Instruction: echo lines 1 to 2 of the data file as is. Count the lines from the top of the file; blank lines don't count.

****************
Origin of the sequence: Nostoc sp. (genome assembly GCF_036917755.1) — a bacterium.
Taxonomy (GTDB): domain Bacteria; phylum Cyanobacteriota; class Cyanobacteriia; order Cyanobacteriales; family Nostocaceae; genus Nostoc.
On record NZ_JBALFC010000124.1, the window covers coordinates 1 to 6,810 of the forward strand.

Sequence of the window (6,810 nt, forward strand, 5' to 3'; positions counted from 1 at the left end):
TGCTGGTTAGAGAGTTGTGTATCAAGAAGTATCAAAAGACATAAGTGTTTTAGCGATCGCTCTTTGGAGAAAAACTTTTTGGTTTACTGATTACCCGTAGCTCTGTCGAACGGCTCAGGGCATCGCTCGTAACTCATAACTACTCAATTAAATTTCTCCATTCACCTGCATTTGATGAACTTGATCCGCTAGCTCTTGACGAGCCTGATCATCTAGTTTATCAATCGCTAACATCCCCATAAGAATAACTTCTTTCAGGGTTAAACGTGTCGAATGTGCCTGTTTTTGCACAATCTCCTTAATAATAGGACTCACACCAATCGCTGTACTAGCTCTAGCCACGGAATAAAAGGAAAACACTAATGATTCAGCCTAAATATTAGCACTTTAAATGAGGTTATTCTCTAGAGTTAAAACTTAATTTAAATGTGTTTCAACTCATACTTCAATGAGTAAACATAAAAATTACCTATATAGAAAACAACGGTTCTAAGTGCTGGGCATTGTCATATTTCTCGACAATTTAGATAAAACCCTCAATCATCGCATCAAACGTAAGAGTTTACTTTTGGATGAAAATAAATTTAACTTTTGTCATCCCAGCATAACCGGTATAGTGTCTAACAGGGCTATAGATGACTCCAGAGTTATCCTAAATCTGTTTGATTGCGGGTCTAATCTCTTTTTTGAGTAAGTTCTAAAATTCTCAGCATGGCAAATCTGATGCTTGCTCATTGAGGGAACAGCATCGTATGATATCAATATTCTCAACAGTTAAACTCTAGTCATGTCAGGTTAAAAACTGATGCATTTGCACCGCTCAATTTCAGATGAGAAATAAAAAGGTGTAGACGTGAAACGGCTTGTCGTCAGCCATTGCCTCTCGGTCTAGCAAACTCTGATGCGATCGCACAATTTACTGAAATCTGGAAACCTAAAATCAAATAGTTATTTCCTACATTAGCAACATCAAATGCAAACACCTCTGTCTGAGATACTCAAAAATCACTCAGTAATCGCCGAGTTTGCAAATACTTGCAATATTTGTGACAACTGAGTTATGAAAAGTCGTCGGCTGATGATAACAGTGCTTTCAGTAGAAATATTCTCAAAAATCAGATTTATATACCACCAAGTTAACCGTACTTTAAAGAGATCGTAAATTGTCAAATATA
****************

Origin of the sequence: Nostoc sp. (genome assembly GCF_036917755.1) — a bacterium.
Taxonomy (GTDB): domain Bacteria; phylum Cyanobacteriota; class Cyanobacteriia; order Cyanobacteriales; family Nostocaceae; genus Nostoc.